According to Daniel Goleman, the Emotional Intelligence (EI) guru, Self-Awareness consists of three competencies:
- Emotional Awareness: Recognizing one’s emotions and their effects
- Accurate Self-Assessment: Knowing one’s strengths and limitations
- Self-Confidence: A strong sense of one’s self-worth and capabilities
Now, I’m not a big fan of navel-gazing, but being aware of ourselves can make all the difference to our interpersonal skills.
For example, if I feel annoyed every time I see Fred because he’s let me down on previous occasions or talked over me when I’ve been trying to say something in several meetings, then my emotional reaction on seeing Fred is going to affect my relationship with him. Before the poor guy has even opened his mouth, I am expecting a problem and preparing to defend myself! If I can recognise that negative emotion and manage to convince myself to give him another chance, then I might be able to have a productive conversation with him.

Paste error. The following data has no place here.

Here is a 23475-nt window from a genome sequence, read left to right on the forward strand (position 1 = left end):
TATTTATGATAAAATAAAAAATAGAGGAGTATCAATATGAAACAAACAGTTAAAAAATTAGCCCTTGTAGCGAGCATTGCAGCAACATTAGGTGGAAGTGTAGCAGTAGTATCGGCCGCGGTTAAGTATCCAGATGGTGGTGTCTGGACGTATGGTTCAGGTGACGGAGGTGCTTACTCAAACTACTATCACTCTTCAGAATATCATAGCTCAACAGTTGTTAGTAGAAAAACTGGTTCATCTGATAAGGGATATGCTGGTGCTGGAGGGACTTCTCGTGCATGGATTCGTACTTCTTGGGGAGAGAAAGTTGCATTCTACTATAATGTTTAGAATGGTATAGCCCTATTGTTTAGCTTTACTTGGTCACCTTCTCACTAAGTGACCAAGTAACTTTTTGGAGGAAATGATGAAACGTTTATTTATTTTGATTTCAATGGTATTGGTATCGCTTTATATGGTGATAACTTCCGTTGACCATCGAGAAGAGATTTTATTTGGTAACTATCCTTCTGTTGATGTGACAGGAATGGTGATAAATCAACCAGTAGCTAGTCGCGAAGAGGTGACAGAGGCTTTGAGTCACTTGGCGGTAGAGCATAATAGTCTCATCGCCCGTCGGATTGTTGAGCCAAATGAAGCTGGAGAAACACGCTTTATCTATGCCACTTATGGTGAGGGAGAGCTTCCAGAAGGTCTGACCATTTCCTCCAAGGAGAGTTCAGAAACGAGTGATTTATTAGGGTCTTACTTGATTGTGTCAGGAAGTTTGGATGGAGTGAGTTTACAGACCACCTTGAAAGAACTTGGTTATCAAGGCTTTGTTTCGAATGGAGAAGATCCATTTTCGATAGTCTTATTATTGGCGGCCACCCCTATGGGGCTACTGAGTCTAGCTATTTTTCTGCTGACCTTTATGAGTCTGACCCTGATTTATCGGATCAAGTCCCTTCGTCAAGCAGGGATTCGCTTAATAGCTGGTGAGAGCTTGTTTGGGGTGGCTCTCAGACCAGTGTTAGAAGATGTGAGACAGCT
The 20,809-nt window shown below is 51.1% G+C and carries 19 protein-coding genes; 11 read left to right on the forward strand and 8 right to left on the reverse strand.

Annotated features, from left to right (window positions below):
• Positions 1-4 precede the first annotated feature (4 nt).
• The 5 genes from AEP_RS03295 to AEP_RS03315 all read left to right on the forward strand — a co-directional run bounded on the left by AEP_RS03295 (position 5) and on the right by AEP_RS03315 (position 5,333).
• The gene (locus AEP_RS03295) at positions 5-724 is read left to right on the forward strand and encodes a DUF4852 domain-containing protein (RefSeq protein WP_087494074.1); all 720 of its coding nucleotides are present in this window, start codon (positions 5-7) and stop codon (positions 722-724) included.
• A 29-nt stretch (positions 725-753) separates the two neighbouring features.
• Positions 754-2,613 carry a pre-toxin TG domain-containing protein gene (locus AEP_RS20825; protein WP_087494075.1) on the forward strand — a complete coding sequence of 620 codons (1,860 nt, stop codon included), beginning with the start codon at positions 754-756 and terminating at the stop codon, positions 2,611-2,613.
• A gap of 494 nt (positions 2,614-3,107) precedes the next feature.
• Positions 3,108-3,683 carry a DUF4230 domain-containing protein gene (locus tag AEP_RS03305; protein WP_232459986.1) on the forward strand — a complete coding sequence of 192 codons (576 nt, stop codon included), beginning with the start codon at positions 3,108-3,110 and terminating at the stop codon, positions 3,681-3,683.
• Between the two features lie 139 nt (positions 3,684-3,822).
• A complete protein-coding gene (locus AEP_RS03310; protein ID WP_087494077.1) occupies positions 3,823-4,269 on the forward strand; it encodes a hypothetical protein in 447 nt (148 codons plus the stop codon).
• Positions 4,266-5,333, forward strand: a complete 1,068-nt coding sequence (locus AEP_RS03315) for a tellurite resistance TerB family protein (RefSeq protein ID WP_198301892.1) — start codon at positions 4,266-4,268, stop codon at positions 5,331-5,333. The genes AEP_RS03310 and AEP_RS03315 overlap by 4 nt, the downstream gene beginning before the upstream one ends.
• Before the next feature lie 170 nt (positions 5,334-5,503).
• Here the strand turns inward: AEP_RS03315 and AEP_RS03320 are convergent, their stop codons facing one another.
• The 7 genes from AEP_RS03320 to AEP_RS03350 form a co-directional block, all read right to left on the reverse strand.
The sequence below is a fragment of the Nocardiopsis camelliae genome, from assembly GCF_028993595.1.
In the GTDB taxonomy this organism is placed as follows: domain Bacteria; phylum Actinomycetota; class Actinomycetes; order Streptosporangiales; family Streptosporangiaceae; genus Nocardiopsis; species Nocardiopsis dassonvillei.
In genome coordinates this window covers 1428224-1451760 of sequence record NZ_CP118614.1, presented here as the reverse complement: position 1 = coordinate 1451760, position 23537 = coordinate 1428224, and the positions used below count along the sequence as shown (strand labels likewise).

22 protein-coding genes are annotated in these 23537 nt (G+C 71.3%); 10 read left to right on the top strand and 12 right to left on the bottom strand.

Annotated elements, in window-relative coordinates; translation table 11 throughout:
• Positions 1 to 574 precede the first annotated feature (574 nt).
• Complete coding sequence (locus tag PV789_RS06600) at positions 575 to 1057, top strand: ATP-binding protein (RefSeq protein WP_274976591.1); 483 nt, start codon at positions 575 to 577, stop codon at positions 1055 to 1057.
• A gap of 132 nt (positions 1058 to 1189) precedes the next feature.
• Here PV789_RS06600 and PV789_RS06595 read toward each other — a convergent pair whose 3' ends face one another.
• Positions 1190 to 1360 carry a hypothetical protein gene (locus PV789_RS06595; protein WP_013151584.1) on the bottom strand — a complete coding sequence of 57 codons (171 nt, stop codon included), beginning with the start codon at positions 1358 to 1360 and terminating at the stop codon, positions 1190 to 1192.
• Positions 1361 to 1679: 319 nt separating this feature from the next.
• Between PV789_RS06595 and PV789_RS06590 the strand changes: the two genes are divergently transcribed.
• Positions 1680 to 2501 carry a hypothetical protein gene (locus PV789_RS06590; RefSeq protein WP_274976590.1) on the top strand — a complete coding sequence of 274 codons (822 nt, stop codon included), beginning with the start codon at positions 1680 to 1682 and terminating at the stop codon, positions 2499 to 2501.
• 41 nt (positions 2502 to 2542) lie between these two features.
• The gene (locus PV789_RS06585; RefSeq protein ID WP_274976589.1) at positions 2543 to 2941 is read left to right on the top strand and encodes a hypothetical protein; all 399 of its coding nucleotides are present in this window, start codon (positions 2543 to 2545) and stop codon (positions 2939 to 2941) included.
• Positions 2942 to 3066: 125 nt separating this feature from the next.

If I can assess just how far Fred can push me before I really do explode, then I can manage my emotions better or decide to avoid having a conversation with him today because I know I won’t be able to handle it.
If I don’t let the fact that I’m having trouble relating well with Fred make me feel terrible about myself and my abilities to get on well with people, then I’m on the way to seeing that the issue between Fred and me is one that can probably be resolved.
I might need to wait until I have dealt with my emotional reaction to Fred to the point where I can see that we have a problem that we can discuss and solve together, rather than seeing that FRED is the problem!